At least four people died in Louisiana from carbon monoxide poisoning, two died in Mississippi when a highway collapsed due to excessive rain, and a dozen of people were killed when their vehicles were washed away by floodwaters – one of them a Connecticut state trooper.
Many deaths occurred in flooded apartments in New York, including a family of three, including a toddler, who were unable to evacuate before the water stormed into their house.
• 23 deaths in New Jersey
• 16 deaths in New York
• 11 deaths in Louisiana
• Two deaths in Mississippi
• Two deaths in Alabama
• Two deaths in Pennsylvania
• One death in Maryland
• One death in Connecticut
Sophy Liu attempted to block the water from entering her first-floor apartment with towels and garbage bags, but it reached to her chest within half an hour.
She managed to flee with her son, who was protected by a life jacket and an inflatable swimming ring.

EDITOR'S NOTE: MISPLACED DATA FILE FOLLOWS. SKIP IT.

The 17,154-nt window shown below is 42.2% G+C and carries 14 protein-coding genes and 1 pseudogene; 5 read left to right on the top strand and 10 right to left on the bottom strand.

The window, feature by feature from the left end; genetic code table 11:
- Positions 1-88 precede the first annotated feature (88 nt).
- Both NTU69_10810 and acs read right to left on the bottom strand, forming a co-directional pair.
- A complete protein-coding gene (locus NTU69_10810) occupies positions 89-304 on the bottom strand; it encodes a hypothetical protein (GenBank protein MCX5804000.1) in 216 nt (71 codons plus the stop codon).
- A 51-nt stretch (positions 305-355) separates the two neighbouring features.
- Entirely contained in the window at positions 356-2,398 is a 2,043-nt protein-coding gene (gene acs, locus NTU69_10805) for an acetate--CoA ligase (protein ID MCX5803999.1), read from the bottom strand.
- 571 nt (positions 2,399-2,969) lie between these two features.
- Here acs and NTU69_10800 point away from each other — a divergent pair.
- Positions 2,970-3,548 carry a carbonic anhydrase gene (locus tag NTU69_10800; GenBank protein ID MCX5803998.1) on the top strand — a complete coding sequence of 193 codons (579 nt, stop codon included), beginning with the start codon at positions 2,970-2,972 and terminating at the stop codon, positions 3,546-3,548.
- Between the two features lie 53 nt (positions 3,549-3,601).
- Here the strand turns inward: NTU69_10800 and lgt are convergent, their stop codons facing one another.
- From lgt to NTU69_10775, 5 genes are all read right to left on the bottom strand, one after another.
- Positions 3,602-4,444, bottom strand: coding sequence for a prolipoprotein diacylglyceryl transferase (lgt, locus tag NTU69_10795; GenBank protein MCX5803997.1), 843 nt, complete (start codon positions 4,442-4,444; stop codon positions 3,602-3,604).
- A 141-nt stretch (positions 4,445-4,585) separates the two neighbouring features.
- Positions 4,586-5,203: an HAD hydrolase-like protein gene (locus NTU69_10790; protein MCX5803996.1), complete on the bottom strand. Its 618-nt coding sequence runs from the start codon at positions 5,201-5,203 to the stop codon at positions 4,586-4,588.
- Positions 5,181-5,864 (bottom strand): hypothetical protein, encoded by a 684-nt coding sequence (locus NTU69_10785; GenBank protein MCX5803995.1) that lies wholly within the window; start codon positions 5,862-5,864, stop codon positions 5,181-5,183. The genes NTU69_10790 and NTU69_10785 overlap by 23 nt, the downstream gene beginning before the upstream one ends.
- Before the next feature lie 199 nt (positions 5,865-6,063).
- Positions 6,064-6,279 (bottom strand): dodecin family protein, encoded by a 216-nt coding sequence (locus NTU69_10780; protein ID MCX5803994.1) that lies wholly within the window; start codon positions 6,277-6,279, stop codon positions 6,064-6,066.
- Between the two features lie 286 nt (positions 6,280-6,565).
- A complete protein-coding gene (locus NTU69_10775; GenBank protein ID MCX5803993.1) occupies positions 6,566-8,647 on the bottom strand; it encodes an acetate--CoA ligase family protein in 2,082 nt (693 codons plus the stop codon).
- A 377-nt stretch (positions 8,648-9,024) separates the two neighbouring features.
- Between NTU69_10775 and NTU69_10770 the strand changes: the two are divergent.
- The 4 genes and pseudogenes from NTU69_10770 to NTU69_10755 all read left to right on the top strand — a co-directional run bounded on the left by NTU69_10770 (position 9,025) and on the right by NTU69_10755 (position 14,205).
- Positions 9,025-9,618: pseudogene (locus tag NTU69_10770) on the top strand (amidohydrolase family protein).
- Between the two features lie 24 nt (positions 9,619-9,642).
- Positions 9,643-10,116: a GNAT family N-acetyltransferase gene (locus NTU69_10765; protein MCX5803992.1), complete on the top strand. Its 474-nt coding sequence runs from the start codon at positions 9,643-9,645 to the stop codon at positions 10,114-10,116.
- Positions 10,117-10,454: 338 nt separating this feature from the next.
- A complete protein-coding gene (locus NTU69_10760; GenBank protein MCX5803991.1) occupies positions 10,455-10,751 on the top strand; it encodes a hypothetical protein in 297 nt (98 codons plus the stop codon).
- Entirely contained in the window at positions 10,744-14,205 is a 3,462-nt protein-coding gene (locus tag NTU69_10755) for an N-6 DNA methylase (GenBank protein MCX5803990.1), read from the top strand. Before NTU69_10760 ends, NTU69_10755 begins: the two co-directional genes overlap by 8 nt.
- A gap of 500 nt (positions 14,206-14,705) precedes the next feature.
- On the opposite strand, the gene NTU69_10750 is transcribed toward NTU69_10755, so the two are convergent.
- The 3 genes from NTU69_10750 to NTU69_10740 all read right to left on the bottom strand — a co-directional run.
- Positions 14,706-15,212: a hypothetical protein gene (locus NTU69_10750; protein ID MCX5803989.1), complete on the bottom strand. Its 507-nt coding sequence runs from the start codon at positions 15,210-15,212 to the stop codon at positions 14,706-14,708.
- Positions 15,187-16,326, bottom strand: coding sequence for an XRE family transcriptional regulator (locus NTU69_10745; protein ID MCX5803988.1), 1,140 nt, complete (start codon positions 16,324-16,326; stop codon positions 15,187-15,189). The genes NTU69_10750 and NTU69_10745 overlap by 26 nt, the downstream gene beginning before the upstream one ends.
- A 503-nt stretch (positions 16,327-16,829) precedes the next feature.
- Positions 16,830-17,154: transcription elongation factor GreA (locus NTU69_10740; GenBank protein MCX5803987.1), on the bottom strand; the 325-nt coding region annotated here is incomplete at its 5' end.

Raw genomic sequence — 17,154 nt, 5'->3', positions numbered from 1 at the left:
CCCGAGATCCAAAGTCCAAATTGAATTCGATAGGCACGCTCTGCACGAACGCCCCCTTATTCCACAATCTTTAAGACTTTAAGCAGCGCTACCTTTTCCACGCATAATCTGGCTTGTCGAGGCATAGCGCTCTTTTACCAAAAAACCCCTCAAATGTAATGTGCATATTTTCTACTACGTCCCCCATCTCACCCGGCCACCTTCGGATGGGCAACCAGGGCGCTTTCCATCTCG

Although the front door was jammed, she said, friends were able to unlock it from the outside.
The National Weather Service said that rainfall in New York’s Central Park shattered a 94-year record, while Newark, New Jersey, destroyed a 62-year record.
Hundreds of vehicles were deserted on flooded roadways, trash floated in the water, and the city’s subway tunnels were flooded, trapping at least 17 trains.
Although video footage showed passengers standing on railway carriage seats as the water surged, NBC reported that 835 people were recovered safely.
Ida was the sixth most powerful storm to strike the United States when it made landfall as a hurricane in Louisiana on Sunday, causing tens of billions of dollars in damage.
It caused havoc throughout the Gulf Coast after being downgraded to a tropical storm, bringing flooding and at least ten tornadoes, including one with winds of 150 miles per hour that destroyed homes in Mullica Hill, New Jersey.
Jeanine Zubrzycki, 33, sheltered in the basement with her three children as their home rocked. “It just came through and ripped… and then you could just hear people crying,” she explained.
Similar weather has occurred in the aftermath of previous hurricanes, but experts believe the issue has been exacerbated by climate change, as warmer air contains more rain.
The fact that cities have a higher concentration of concrete also contributed, as concrete prevents water from being absorbed by the earth.
Across the United States, one million houses have been left without electricity, displacing thousands of people.
Photo by Tayfun Coskun/Anadolu Agency via Getty Images